• If you're kind enough to be watching this video, to have clicked on the link, to be

  • interested in expanding your knowledge, you probably already knew that 'deaf and dumb'

  • and 'deaf-mute' weren't the most 'PC' of phrases. But did you know the same applies

  • to 'hearing-impaired'?

  • - I know, you might have even thought that WAS the PC term!

  • Society is confusing sometimes.

  • 'Hearing impaired' was once considered the go-to term because using the word 'deaf'

  • was seen as rude or too bold. It's a well meaning term but it is innately negative...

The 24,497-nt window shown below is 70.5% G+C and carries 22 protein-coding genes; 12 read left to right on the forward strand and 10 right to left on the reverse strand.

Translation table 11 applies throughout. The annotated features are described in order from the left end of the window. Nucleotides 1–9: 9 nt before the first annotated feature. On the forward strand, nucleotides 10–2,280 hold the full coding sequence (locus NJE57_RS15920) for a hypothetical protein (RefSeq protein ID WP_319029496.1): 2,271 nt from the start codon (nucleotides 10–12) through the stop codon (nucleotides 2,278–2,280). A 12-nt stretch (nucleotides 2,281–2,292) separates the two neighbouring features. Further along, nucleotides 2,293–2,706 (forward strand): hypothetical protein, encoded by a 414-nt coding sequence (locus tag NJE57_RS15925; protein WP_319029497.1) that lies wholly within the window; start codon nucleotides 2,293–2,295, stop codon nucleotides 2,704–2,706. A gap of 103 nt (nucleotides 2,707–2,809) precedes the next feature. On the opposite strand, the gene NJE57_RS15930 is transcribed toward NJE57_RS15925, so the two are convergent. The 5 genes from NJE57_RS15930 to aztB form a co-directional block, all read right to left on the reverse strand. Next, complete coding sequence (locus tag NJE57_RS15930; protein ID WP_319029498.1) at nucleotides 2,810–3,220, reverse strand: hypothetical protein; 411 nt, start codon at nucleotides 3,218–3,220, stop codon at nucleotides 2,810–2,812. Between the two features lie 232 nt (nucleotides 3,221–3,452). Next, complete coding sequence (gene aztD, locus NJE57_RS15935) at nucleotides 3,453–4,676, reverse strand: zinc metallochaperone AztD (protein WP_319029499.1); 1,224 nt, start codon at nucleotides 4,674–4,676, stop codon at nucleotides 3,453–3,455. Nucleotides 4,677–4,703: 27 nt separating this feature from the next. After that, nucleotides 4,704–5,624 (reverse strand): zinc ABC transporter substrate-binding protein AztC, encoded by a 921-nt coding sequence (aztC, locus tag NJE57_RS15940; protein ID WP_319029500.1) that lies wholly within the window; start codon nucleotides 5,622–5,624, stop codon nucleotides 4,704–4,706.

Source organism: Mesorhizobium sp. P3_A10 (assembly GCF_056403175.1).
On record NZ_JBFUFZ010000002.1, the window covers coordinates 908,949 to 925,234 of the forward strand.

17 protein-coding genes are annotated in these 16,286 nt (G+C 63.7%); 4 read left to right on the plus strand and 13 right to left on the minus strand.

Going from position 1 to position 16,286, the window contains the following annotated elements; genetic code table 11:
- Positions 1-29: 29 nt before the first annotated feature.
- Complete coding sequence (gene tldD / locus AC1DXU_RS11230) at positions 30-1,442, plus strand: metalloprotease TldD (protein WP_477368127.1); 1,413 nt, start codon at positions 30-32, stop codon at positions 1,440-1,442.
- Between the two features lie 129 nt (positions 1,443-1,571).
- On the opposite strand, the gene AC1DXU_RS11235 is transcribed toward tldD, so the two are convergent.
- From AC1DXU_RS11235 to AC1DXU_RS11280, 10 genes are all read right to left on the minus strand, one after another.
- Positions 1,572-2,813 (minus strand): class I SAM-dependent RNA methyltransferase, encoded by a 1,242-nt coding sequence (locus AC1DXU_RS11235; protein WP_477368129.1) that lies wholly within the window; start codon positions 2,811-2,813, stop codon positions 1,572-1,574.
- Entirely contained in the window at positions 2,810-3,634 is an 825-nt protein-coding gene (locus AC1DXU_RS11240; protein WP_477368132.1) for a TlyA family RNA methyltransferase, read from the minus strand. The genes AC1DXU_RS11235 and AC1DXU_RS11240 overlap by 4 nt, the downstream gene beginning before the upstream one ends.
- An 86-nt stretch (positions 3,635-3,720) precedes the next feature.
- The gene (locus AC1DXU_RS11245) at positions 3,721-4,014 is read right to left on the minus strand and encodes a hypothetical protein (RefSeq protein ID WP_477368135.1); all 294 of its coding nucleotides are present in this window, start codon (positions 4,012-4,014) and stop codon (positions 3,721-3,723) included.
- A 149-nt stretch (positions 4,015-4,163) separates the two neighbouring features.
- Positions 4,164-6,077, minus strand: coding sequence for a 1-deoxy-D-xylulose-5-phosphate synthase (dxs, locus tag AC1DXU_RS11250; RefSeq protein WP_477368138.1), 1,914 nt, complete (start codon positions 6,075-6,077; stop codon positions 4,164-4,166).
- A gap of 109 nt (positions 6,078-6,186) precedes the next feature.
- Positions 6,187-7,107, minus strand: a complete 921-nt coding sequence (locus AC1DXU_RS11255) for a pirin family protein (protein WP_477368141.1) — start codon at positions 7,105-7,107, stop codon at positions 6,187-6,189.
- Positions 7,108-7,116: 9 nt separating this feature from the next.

• it focuses too much on what can't be done. It establishes the standard as 'hearing'

  • and anything different as substandard or damaged: not good enough. I don't know anyone who

  • wants to wear the label 'not good enough'.

  • You might argue that the terms 'deaf' or 'disabled' are innately negative but

  • to my mind that's merely an issue of perception. I'll put a video in the card above that

  • explains more but to me the word 'disabled' really isn't awful. It's just a part of

  • me- a bit of who I am. It's neutral. I can choose to be proud of it just as I can choose

  • to be annoyed by it, but it isn't someone else coming into my life and telling me I'm

  • 'genetically impaired'.

  • Which

  • - is harsh but true.

  • Still don't say it though.

  • - I can say it. Because it's me.

  • But you can't.

  • - unless you're genetically impaired too, in which case we can high five through the

  • screen!